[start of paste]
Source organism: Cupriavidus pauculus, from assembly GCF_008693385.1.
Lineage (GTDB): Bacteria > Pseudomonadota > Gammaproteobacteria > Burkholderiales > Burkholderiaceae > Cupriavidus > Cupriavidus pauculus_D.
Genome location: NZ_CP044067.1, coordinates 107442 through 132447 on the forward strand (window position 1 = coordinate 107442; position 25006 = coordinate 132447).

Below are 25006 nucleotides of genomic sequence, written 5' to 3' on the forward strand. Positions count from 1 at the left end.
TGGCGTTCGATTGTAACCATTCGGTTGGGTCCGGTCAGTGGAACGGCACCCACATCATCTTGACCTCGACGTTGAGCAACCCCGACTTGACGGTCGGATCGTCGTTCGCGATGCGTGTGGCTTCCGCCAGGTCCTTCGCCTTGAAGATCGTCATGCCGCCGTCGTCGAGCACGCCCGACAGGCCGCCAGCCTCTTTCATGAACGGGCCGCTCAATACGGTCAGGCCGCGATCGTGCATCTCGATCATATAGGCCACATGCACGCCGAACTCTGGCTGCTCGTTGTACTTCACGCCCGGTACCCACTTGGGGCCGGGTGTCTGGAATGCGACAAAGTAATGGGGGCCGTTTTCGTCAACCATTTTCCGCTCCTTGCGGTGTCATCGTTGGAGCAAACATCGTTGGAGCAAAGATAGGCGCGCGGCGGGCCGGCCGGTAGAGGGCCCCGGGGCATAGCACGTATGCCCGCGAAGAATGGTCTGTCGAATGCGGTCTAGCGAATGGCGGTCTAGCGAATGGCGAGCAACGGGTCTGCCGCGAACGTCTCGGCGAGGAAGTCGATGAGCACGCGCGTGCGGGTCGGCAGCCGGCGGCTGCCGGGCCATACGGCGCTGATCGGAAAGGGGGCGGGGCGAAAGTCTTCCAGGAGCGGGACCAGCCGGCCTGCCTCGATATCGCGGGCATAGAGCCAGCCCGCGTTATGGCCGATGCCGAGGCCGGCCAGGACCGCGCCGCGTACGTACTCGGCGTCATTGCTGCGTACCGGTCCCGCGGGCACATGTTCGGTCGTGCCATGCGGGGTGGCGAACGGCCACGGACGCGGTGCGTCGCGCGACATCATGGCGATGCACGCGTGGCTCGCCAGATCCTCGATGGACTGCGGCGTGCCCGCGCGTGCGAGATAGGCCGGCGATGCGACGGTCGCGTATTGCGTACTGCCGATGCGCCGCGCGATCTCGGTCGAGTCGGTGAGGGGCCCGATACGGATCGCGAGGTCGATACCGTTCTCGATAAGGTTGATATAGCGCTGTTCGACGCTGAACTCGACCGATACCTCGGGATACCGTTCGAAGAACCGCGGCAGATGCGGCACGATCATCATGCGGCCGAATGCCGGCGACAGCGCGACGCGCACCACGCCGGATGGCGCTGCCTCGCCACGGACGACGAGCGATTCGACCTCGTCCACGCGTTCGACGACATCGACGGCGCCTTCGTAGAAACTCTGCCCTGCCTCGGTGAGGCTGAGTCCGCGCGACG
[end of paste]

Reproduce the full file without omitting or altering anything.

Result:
Source organism: Cupriavidus pauculus, from assembly GCF_008693385.1.
Lineage (GTDB): Bacteria > Pseudomonadota > Gammaproteobacteria > Burkholderiales > Burkholderiaceae > Cupriavidus > Cupriavidus pauculus_D.
Genome location: NZ_CP044067.1, coordinates 107442 through 132447 on the forward strand (window position 1 = coordinate 107442; position 25006 = coordinate 132447).

Below are 25006 nucleotides of genomic sequence, written 5' to 3' on the forward strand. Positions count from 1 at the left end.
TGGCGTTCGATTGTAACCATTCGGTTGGGTCCGGTCAGTGGAACGGCACCCACATCATCTTGACCTCGACGTTGAGCAACCCCGACTTGACGGTCGGATCGTCGTTCGCGATGCGTGTGGCTTCCGCCAGGTCCTTCGCCTTGAAGATCGTCATGCCGCCGTCGTCGAGCACGCCCGACAGGCCGCCAGCCTCTTTCATGAACGGGCCGCTCAATACGGTCAGGCCGCGATCGTGCATCTCGATCATATAGGCCACATGCACGCCGAACTCTGGCTGCTCGTTGTACTTCACGCCCGGTACCCACTTGGGGCCGGGTGTCTGGAATGCGACAAAGTAATGGGGGCCGTTTTCGTCAACCATTTTCCGCTCCTTGCGGTGTCATCGTTGGAGCAAACATCGTTGGAGCAAAGATAGGCGCGCGGCGGGCCGGCCGGTAGAGGGCCCCGGGGCATAGCACGTATGCCCGCGAAGAATGGTCTGTCGAATGCGGTCTAGCGAATGGCGGTCTAGCGAATGGCGAGCAACGGGTCTGCCGCGAACGTCTCGGCGAGGAAGTCGATGAGCACGCGCGTGCGGGTCGGCAGCCGGCGGCTGCCGGGCCATACGGCGCTGATCGGAAAGGGGGCGGGGCGAAAGTCTTCCAGGAGCGGGACCAGCCGGCCTGCCTCGATATCGCGGGCATAGAGCCAGCCCGCGTTATGGCCGATGCCGAGGCCGGCCAGGACCGCGCCGCGTACGTACTCGGCGTCATTGCTGCGTACCGGTCCCGCGGGCACATGTTCGGTCGTGCCATGCGGGGTGGCGAACGGCCACGGACGCGGTGCGTCGCGCGACATCATGGCGATGCACGCGTGGCTCGCCAGATCCTCGATGGACTGCGGCGTGCCCGCGCGTGCGAGATAGGCCGGCGATGCGACGGTCGCGTATTGCGTACTGCCGATGCGCCGCGCGATCTCGGTCGAGTCGGTGAGGGGCCCGATACGGATCGCGAGGTCGATACCGTTCTCGATAAGGTTGATATAGCGCTGTTCGACGCTGAACTCGACCGATACCTCGGGATACCGTTCGAAGAACCGCGGCAGATGCGGCACGATCATCATGCGGCCGAATGCCGGCGACAGCGCGACGCGCACCACGCCGGATGGCGCTGCCTCGCCACGGACGACGAGCGATTCGACCTCGTCCACGCGTTCGACGACATCGACGGCGCCTTCGTAGAAACTCTGCCCTGCCTCGGTGAGGCTGAGTCCGCGCGACG